On the eve of what he hopes will be a unique double, Issac Boss has claimed his move to Leinster is working out even better than expected.
Boss made the switch from Irish rivals Ulster in the summer and has since featured in all bar three of his new side’s Magners League matches.
The 31-year-old scrum-half has been dueling with Eoin Reddan for the No9 shirt at the RDS, meaning game time has been shared between the two, but Boss has been delighted with the outcome of his move to Dublin.
“I love it every day, getting out there and getting paid to do what I love,” Boss told the Irish Independent.
“My only regret is that I didn’t come earlier. I actually had the opportunity to come to Leinster when Matt Williams was there in 2003/04, but at the time I still had a couple of things to do on my degree (in management studies) and I thought I’d get that behind me first.
“Maybe I should have come to Leinster and burst onto the Irish scene and it could have been different. But hopefully I’ve got a few more years left in me yet.”
Leinster take on Northampton in the Heineken Cup Final this Saturday before facing Munster in the Magners League Grand Final a week later.
But while success on the club scene is just a stone’s throw away, things are a little less advanced on the international stage.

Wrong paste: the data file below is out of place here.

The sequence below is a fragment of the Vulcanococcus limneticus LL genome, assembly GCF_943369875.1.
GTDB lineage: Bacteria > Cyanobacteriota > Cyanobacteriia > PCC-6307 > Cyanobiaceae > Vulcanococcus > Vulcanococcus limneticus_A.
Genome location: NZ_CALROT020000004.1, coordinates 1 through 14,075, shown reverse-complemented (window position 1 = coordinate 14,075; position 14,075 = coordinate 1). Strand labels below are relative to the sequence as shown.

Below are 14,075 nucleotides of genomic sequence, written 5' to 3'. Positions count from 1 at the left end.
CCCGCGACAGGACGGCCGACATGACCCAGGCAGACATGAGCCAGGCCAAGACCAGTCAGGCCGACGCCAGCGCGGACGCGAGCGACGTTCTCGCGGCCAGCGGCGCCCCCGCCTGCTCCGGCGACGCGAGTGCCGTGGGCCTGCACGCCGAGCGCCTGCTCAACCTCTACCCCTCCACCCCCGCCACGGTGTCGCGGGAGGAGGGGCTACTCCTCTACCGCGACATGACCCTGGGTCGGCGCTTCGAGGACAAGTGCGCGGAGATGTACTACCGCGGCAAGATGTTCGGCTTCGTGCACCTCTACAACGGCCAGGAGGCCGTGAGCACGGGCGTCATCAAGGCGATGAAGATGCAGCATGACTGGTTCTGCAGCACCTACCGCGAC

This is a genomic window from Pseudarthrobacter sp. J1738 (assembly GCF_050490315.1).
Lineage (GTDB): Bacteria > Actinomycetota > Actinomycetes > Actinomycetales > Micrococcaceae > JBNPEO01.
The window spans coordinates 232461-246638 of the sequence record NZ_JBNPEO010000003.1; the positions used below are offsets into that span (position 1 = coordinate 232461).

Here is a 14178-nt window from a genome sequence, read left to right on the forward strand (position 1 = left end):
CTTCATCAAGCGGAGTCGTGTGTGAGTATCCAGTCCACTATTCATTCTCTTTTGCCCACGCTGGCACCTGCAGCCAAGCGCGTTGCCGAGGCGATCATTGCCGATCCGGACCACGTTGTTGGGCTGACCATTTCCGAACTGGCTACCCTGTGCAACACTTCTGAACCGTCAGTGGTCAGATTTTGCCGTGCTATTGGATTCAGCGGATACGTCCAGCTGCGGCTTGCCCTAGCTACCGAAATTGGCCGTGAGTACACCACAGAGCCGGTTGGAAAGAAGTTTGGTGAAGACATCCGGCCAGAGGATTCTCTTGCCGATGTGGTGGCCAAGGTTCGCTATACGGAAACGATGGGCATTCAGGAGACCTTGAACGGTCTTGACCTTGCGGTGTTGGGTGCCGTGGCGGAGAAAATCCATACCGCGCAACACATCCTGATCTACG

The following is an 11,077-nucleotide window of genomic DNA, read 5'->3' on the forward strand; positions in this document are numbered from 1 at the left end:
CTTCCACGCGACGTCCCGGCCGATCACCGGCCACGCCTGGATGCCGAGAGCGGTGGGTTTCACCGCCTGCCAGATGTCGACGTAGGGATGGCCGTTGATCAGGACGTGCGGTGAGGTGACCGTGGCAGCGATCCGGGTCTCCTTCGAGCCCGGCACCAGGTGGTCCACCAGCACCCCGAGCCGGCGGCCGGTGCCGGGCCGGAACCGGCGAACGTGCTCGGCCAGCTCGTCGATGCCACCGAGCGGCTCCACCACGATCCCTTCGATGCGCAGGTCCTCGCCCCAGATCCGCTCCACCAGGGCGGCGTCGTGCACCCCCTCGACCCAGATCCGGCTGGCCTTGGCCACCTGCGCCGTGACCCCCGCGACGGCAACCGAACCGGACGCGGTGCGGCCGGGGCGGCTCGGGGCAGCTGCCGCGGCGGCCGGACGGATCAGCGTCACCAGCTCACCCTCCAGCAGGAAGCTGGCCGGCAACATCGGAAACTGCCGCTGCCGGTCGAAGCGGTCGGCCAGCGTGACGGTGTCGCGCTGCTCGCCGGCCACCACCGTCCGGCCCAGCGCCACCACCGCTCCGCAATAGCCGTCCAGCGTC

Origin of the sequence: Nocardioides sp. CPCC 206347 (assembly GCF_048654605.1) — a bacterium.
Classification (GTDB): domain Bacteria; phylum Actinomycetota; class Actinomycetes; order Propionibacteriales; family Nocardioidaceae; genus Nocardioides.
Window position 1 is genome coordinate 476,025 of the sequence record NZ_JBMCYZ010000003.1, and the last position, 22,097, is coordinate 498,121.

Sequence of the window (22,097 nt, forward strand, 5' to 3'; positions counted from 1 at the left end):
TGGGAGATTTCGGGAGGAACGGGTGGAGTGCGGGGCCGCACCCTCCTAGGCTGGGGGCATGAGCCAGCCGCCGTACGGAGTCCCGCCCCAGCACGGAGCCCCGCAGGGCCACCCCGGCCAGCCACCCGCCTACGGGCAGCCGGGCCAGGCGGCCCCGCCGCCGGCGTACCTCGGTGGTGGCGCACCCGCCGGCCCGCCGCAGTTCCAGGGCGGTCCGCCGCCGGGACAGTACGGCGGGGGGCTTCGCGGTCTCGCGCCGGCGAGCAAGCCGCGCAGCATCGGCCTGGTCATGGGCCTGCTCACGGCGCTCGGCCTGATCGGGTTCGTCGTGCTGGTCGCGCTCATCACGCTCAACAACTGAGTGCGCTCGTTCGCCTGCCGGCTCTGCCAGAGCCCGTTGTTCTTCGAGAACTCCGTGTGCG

Capped 13 times by his adopted country, the New Zealander is an outsider for World Cup selection in the land of his birth this autumn.
Boss last played for Ireland against Samoa in November and was overlooked for the 2011 RBS 6 Nations campaign.
And with Reddan, Peter Stringer, Tomas O’Leary and Connor Murray all in the running for an Ireland spot, Boss believes he needs two big performances if he sees action this weekend and next to boost his chances of an international recall.
“The next few weeks are important – if I can get game time in these big matches and play well in them maybe it will prove something and that won’t go amiss,” added Boss.
“I’m really disappointed that I’m not in that frame with the Irish team. But that’s just the way it goes. All I can do is try and change the man’s (Ireland coach Declan Kidney) opinion with on-the-field tactics.
“You don’t really know what they’re thinking so we’ll just have to wait and see. Every player has a different sort of approach but I’ve always found it tough talking to coaches and saying what you want to say. I always think your actions have got to speak louder than your words.
“I hope that ship hasn’t sailed but it does get demoralising after a while. But the day to day is still my core and I thoroughly enjoy playing for Leinster.”